One of the reasons I couldn't stand DS9 much was because of it's religious undertones.
Replicated food being hated?
Hardly ... it's just that the writers apparently wanted to insinuate that to some people, replicated food tastes differently from home-cooked one ... nothing more, nothing less.
And it was explicitly stated that the food tastes the same all the time ... it's the 'picky' ones who complain simply because it wasn't 'home-cooked' and don't want to potentially 'insult' their parents cooking? - as stupid as it may be.
It wasn't until Ds9 it was dumb-ed down and modified to the extent of being 'hated' where everyone went to Quarks for a meal.
When you are on a star-ship ... it's easier to replicate a meal instead of going to the airponics bay and take something from a limited supply.
There is no reason that people would stop making home-cooked meals because of the replicator or that people in turn would hate replicated food because for some of them it tastes 'differently'.
A 'soullessness' society? Give me a break.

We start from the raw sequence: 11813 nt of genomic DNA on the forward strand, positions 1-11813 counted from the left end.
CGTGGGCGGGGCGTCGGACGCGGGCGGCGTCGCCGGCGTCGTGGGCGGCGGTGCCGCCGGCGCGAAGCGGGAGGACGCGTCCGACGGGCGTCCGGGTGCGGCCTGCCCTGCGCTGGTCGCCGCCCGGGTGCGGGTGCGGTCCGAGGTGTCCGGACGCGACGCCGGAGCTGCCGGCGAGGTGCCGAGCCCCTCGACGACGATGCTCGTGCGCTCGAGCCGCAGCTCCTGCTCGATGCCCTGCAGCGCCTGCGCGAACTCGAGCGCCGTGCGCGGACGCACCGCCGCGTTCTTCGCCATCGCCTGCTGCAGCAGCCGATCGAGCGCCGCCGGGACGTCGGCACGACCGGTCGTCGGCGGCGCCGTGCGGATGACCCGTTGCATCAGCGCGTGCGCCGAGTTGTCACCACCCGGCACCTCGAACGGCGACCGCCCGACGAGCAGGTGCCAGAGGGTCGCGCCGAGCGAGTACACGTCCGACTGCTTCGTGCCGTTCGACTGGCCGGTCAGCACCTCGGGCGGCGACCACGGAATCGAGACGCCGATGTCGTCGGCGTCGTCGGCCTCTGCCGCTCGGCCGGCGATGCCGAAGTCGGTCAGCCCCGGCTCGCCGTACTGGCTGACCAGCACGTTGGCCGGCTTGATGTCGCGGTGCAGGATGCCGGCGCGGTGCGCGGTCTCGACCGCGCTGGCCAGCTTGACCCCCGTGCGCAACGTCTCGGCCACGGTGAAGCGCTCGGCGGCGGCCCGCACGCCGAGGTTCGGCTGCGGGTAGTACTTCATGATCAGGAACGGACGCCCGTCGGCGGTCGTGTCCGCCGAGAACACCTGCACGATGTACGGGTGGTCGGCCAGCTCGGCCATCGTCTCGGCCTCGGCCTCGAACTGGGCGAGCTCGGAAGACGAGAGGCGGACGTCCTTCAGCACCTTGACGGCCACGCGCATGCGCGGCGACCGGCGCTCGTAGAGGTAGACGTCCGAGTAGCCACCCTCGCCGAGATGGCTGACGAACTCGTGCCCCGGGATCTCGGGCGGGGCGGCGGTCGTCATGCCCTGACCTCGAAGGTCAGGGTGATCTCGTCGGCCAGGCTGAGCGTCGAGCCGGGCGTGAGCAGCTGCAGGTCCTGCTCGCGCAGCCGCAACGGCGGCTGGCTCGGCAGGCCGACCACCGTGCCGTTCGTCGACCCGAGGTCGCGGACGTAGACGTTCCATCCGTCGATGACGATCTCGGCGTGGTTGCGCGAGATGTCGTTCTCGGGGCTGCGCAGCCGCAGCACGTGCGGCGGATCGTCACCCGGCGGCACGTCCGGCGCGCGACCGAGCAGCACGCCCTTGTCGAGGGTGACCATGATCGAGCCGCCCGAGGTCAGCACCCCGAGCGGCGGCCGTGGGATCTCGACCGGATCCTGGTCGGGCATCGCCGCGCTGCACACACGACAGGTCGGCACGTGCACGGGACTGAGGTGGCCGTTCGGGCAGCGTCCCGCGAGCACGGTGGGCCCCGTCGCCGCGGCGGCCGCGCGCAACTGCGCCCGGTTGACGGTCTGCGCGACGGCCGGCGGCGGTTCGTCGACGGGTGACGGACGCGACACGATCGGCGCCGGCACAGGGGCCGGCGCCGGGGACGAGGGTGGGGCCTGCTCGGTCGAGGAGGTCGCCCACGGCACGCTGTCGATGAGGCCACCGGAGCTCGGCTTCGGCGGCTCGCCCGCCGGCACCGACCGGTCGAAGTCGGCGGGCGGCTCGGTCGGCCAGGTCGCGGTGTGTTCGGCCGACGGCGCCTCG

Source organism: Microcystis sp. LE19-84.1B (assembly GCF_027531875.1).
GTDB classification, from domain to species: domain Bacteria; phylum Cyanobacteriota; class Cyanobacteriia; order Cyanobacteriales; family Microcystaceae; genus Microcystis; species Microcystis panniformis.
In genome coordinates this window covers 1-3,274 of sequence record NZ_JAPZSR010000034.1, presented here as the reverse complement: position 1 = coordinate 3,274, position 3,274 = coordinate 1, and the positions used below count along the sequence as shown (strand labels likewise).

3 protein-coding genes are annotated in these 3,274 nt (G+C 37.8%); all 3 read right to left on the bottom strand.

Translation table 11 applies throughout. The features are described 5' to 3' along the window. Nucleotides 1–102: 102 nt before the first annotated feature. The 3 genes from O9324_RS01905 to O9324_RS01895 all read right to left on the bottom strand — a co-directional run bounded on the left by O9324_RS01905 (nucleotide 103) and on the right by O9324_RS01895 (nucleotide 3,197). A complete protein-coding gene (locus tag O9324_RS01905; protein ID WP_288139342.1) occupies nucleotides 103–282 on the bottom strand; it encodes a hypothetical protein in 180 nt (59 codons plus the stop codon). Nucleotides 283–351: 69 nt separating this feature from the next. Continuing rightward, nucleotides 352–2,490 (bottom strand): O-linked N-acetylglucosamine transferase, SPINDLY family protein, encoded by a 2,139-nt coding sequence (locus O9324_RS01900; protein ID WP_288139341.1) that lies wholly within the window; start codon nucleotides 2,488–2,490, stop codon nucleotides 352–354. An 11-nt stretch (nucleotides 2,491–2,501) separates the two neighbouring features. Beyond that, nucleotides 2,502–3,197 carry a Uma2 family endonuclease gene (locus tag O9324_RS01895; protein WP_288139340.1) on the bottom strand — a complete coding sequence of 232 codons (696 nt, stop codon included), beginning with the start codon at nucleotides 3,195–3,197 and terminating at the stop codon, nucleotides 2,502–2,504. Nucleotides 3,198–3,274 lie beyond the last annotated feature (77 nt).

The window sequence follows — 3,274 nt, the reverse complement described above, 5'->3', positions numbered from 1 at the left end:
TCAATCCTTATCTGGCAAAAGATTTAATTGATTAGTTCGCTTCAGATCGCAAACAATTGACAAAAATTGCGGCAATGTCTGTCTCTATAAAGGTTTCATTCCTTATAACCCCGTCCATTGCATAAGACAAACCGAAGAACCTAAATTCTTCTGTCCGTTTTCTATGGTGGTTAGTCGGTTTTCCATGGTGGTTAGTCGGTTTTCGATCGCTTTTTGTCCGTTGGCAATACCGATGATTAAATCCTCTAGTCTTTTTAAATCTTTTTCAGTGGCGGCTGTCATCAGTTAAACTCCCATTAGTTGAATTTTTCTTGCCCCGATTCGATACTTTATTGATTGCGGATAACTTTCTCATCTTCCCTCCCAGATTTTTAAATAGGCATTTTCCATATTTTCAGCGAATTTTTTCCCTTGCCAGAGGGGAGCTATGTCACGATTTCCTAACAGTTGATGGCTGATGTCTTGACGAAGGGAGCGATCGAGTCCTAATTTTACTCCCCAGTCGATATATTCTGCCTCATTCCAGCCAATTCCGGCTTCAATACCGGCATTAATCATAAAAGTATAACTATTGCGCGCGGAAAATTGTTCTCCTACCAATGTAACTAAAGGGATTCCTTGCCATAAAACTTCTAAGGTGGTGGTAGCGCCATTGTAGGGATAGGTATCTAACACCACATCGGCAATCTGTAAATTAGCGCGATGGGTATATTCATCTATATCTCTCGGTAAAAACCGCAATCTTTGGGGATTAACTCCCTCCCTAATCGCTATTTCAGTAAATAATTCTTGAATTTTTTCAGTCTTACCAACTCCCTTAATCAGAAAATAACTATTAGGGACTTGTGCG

I wasn't talking about it having less soul in a strictly religious sense (in fact I'm an athiest), perhaps "humanity" would be a better term. I just meant that just because it's easier to press a button to make a meal that tastes exactly the same doesn't make it better. Eating is a social experience, and part of that experience includes the aromas and anticipation associated with a cake baking in an oven, the pride of the chef having created, modified, or figured out some stellar recipe, the idea that making something for someone else it an act of love, that it connects us to our ancestors, to the romance in the world. And it's probably much more comforting to people that are so far from home to have something that reminds them of it than to press a button on a replicator. Food is more than the sum of its atoms. If it wasn't, one might as well eat MRE rations.